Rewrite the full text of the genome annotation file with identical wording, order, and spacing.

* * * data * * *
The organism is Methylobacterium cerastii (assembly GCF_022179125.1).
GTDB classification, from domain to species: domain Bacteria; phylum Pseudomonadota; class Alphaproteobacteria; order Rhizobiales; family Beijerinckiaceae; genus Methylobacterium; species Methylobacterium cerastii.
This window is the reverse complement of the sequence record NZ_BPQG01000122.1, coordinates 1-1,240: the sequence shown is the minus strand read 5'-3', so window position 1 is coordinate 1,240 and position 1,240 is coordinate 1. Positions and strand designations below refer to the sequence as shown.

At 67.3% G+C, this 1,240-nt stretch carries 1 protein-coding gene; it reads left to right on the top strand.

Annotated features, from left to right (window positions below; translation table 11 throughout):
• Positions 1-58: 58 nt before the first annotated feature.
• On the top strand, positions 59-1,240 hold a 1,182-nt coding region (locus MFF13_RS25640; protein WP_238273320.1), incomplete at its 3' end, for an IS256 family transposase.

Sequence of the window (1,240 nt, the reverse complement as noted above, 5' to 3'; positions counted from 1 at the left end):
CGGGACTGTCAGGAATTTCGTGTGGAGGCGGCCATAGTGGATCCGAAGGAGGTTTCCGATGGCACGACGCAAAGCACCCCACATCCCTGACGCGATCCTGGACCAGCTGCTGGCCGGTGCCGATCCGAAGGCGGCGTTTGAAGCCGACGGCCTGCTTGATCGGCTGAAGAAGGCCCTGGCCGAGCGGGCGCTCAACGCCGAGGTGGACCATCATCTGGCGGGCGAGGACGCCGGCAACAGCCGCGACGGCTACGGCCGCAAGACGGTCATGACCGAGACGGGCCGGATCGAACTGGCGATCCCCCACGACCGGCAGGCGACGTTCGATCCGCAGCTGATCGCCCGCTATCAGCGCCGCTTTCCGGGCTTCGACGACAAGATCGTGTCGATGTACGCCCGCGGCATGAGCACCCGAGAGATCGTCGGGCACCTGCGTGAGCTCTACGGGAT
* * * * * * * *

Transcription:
The organism is Methylobacterium cerastii (assembly GCF_022179125.1).
GTDB classification, from domain to species: domain Bacteria; phylum Pseudomonadota; class Alphaproteobacteria; order Rhizobiales; family Beijerinckiaceae; genus Methylobacterium; species Methylobacterium cerastii.
This window is the reverse complement of the sequence record NZ_BPQG01000122.1, coordinates 1-1,240: the sequence shown is the minus strand read 5'-3', so window position 1 is coordinate 1,240 and position 1,240 is coordinate 1. Positions and strand designations below refer to the sequence as shown.

At 67.3% G+C, this 1,240-nt stretch carries 1 protein-coding gene; it reads left to right on the top strand.

Annotated features, from left to right (window positions below; translation table 11 throughout):
• Positions 1-58: 58 nt before the first annotated feature.
• On the top strand, positions 59-1,240 hold a 1,182-nt coding region (locus MFF13_RS25640; protein WP_238273320.1), incomplete at its 3' end, for an IS256 family transposase.

Sequence of the window (1,240 nt, the reverse complement as noted above, 5' to 3'; positions counted from 1 at the left end):
CGGGACTGTCAGGAATTTCGTGTGGAGGCGGCCATAGTGGATCCGAAGGAGGTTTCCGATGGCACGACGCAAAGCACCCCACATCCCTGACGCGATCCTGGACCAGCTGCTGGCCGGTGCCGATCCGAAGGCGGCGTTTGAAGCCGACGGCCTGCTTGATCGGCTGAAGAAGGCCCTGGCCGAGCGGGCGCTCAACGCCGAGGTGGACCATCATCTGGCGGGCGAGGACGCCGGCAACAGCCGCGACGGCTACGGCCGCAAGACGGTCATGACCGAGACGGGCCGGATCGAACTGGCGATCCCCCACGACCGGCAGGCGACGTTCGATCCGCAGCTGATCGCCCGCTATCAGCGCCGCTTTCCGGGCTTCGACGACAAGATCGTGTCGATGTACGCCCGCGGCATGAGCACCCGAGAGATCGTCGGGCACCTGCGTGAGCTCTACGGGAT